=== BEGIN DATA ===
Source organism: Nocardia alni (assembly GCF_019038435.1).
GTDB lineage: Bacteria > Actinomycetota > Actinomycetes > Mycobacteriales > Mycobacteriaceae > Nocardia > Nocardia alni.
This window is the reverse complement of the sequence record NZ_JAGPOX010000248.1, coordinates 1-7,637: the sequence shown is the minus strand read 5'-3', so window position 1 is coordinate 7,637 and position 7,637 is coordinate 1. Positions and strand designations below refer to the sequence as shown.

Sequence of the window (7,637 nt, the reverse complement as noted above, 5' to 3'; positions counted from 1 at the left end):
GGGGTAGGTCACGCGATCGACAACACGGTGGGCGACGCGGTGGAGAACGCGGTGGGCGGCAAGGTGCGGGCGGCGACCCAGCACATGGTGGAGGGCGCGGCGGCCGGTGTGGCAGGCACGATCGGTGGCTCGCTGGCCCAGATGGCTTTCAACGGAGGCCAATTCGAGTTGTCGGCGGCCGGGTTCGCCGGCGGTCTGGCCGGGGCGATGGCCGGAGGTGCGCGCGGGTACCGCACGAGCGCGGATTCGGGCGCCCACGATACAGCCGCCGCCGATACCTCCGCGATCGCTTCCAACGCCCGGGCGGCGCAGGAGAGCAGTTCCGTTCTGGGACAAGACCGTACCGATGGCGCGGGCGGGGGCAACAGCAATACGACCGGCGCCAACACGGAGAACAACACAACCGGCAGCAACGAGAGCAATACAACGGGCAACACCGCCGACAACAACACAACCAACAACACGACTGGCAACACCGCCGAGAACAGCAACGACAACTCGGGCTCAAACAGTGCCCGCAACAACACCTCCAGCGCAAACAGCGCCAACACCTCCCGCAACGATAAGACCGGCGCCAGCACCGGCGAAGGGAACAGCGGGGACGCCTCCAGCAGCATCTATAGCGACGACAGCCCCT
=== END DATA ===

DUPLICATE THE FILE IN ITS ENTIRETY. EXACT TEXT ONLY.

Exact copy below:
Source organism: Nocardia alni (assembly GCF_019038435.1).
GTDB lineage: Bacteria > Actinomycetota > Actinomycetes > Mycobacteriales > Mycobacteriaceae > Nocardia > Nocardia alni.
This window is the reverse complement of the sequence record NZ_JAGPOX010000248.1, coordinates 1-7,637: the sequence shown is the minus strand read 5'-3', so window position 1 is coordinate 7,637 and position 7,637 is coordinate 1. Positions and strand designations below refer to the sequence as shown.

Sequence of the window (7,637 nt, the reverse complement as noted above, 5' to 3'; positions counted from 1 at the left end):
GGGGTAGGTCACGCGATCGACAACACGGTGGGCGACGCGGTGGAGAACGCGGTGGGCGGCAAGGTGCGGGCGGCGACCCAGCACATGGTGGAGGGCGCGGCGGCCGGTGTGGCAGGCACGATCGGTGGCTCGCTGGCCCAGATGGCTTTCAACGGAGGCCAATTCGAGTTGTCGGCGGCCGGGTTCGCCGGCGGTCTGGCCGGGGCGATGGCCGGAGGTGCGCGCGGGTACCGCACGAGCGCGGATTCGGGCGCCCACGATACAGCCGCCGCCGATACCTCCGCGATCGCTTCCAACGCCCGGGCGGCGCAGGAGAGCAGTTCCGTTCTGGGACAAGACCGTACCGATGGCGCGGGCGGGGGCAACAGCAATACGACCGGCGCCAACACGGAGAACAACACAACCGGCAGCAACGAGAGCAATACAACGGGCAACACCGCCGACAACAACACAACCAACAACACGACTGGCAACACCGCCGAGAACAGCAACGACAACTCGGGCTCAAACAGTGCCCGCAACAACACCTCCAGCGCAAACAGCGCCAACACCTCCCGCAACGATAAGACCGGCGCCAGCACCGGCGAAGGGAACAGCGGGGACGCCTCCAGCAGCATCTATAGCGACGACAGCCCCT